Federal Government News

Projects to focus on missing, murdered Indigenous peoples: Oklahoma and five other states will participate in pilot projects to better coordinate investigative efforts surrounding cases of missing or murdered Indigenous peoples, U.S. Attorneys Trent Shores and Brian Kuester announced Tuesday. [AP News] The goal for the Tribal Community Response Plan pilot project is to establish a collaborative response from tribal governments, law enforcement agencies and other partners by implementing “culturally appropriate guidelines when investigating emergent cases of missing and murdered American Indians and Alaska Natives.” [Tulsa World]

Oklahoma’s House Republicans mum on Trump’s legal chances to overturn election results: Oklahoma’s four Republican U.S. House members late last week defended President Donald Trump’s right to contest the Nov. 3 election in court, but declined comment on whether they think he’ll win or the elaborate conspiracy theories being thrown up by his legal team. [Tulsa World]

End of term draws near as relief remains uncertain and government divided: Oklahoma’s House members are working during Congress’ lame duck session to help constituents with two federal programs that could release billions of dollars in aid. The four Republican members of the delegation are calling for the release of $138 billion appropriated for the Paycheck Protection Program that brought millions back to work after they were laid off due to the COVID-19 pandemic. [Gaylord News via KGOU]

Education News

Parents demand open schools, greater voice during COVID-19 pandemic: Frustrated with their options for in-person learning, some Oklahoma parents say they want fully open schools and a seat at the table in their districts’ decision making. Two dozen parents rallied outside the state Capitol on Monday, holding signs that read “Open our schools.” [The Oklahoman] Parents in the Stillwater, Owasso and Deer Creek school districts, meanwhile, announced they were forming a new group — Parent Voice Oklahoma — to pressure school boards and administrators to listen to parents instead of unions, politicians and the media when deciding whether their children should be allowed to attend school in person. [CNHI via Enid News & Eagle]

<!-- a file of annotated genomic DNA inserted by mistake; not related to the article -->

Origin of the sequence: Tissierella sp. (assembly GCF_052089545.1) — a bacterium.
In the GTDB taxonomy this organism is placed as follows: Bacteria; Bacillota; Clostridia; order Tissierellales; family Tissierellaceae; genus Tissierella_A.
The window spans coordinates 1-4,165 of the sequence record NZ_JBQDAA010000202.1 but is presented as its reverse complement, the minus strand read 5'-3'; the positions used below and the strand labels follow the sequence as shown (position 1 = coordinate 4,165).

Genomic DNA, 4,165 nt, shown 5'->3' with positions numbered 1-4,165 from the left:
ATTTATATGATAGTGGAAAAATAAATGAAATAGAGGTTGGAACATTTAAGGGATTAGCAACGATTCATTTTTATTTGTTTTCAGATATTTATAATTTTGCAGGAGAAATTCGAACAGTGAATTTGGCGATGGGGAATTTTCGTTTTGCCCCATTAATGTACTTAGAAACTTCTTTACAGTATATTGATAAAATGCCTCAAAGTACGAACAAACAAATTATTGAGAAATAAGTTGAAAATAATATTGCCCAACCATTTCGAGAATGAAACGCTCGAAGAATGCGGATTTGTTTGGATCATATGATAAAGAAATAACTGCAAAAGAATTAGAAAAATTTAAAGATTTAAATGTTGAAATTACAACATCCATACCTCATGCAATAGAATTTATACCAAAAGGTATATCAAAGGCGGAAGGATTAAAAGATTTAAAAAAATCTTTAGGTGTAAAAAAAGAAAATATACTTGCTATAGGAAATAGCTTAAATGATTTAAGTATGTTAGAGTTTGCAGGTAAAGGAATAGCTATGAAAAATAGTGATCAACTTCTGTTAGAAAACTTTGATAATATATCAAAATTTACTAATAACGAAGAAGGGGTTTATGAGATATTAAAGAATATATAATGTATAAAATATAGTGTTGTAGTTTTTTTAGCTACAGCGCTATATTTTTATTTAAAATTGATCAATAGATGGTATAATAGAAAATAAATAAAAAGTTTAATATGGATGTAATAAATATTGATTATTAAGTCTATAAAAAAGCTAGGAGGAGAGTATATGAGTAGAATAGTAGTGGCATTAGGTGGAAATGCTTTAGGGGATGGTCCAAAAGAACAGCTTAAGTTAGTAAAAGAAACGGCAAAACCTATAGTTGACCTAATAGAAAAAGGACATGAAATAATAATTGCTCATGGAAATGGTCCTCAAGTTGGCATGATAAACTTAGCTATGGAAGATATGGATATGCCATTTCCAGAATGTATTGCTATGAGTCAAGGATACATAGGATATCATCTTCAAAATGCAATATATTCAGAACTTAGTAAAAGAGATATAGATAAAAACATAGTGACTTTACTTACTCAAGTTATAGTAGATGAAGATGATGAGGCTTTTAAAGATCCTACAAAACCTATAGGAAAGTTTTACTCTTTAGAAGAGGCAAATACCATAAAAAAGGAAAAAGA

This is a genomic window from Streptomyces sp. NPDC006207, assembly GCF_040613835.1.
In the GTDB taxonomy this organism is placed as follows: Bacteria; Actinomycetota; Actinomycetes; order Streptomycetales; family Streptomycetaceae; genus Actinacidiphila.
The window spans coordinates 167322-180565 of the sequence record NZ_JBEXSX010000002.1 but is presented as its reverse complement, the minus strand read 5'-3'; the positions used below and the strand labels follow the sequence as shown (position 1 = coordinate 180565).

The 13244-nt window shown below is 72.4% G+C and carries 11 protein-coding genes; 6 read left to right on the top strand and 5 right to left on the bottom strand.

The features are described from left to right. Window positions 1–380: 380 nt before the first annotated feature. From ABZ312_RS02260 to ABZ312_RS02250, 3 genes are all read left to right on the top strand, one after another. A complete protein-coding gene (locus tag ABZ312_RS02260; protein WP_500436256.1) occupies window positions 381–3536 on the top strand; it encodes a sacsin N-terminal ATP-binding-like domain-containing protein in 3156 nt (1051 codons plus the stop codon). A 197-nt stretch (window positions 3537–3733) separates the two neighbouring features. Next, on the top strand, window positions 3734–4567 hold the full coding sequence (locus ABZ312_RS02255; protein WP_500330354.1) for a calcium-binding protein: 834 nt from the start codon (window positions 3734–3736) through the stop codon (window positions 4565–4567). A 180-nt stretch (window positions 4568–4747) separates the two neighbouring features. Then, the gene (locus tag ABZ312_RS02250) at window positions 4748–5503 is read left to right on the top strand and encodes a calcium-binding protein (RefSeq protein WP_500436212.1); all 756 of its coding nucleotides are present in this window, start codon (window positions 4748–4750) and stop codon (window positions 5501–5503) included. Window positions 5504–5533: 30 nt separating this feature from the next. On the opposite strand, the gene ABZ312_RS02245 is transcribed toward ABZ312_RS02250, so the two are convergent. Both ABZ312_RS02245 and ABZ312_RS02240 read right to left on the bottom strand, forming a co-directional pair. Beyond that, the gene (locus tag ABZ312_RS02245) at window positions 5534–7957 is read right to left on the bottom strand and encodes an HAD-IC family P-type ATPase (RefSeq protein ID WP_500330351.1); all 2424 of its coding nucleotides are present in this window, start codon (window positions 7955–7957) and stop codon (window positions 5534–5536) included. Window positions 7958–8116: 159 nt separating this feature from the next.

Criminal Justice News

Kim Kardashian West visits Oklahoma State Penitentiary death row inmate Julius Jones: Global celebrity and activist Kim Kardashian West travelled to Oklahoma today to visit with Julius Jones, a man on death row being held in Oklahoma State Penitentiary in McAlester. Jones, who is Black, was convicted in 1999 of shooting a white businessman in Edmond but has maintained that he is innocent and was never even at the scene of the crime. [CNHI via McAlester News Capital]

Jail Trust moves forward on improved detainee phone system replacement: For detainees in the Oklahoma County Jail, there is reason to hope that a new phone system for them will mean less cost and better service. [OKC Free Press]

Economy & Business News

Farm-to-front-door options grow as Local Farm OK dials in 405 service: The impact of COVID-19 has been overwhelmingly negative, but delivery options for farm-fresh food is among the few net-positives. [The Oklahoman]

Realtors push back against racial slurs: In the days and weeks following the death of George Floyd in Minneapolis, millions of Americans took to social media to express their personal views on the racial issues facing the country. Some of the comments posted were blatantly, offensively racist, and some of the individuals posting those comments made their living as real estate professionals, entrusted with upholding the Fair Housing Act. [The Journal Record]

General News

Oklahoma Democrats face uphill battle to be competitive in state politics again: Republicans strengthened their hold on the state’s politics this election cycle, flipping the only Democratic-held seat in Oklahoma’s congressional delegation back to red and making gains in the state House. But for Democrats to be competitive in Oklahoma again, they will have to fight a steep, uphill battle. [KOSU]

Oklahoma Local News

Quote of the Day

“There are also people who are very healthy people who get really sick — we just don’t know why yet — until we find out those answers we should all have the compassion for one another to do what’s right.”

-Dr. Jonathan Baldwin, a Muskogee physician speaking about mask mandates [Muskogee Phoenix]

Number of the Day


Number of states that have imposed new COVID-19-related restrictions since the beginning of November

[Source: KFF]

See previous Numbers of the Day here.

Policy Note

As Thanksgiving Approaches, Fewer Than Half of Households With Kids Very Confident About Affording Needed Food: As Thanksgiving approaches amidst a pandemic-driven economic crisis, just 44 percent of households with children are “very confident” that they can afford needed food over the next four weeks, according to new Census survey data — and about 10 percent, or 3.5 million households, are “not at all confident.” That uncertainty reflects widespread food hardship across the country, with 5.6 million households with children struggling to put enough food on the table in the past seven days. Other data show that hardship has significantly worsened since the pandemic started and remains high, underscoring the need for policymakers to agree on a robust, bipartisan economic relief package. In Oklahoma, 58% of households with children are not “very confident” they will be able to afford needed foods for next four weeks. [Center on Budget and Policy Priorities]

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Jessica joined OK Policy as a Communications Associate in January 2018. A Mexican immigrant, she was a Clara Luper Scholar at Oklahoma City University where she obtained a B.A. in Political Science and Philosophy. Prior to joining OK Policy, Jessica worked at a digital marketing agency in Oklahoma City. She is an alumna of both the National Education for Women (N.E.W.) Leadership Institute (2013) and OK Policy's Summer Policy Institute (2015). In addition to her role at OK Policy, Jessica serves as a board member for Dream Action Oklahoma in OKC and communications director for Dream Alliance Oklahoma in Tulsa.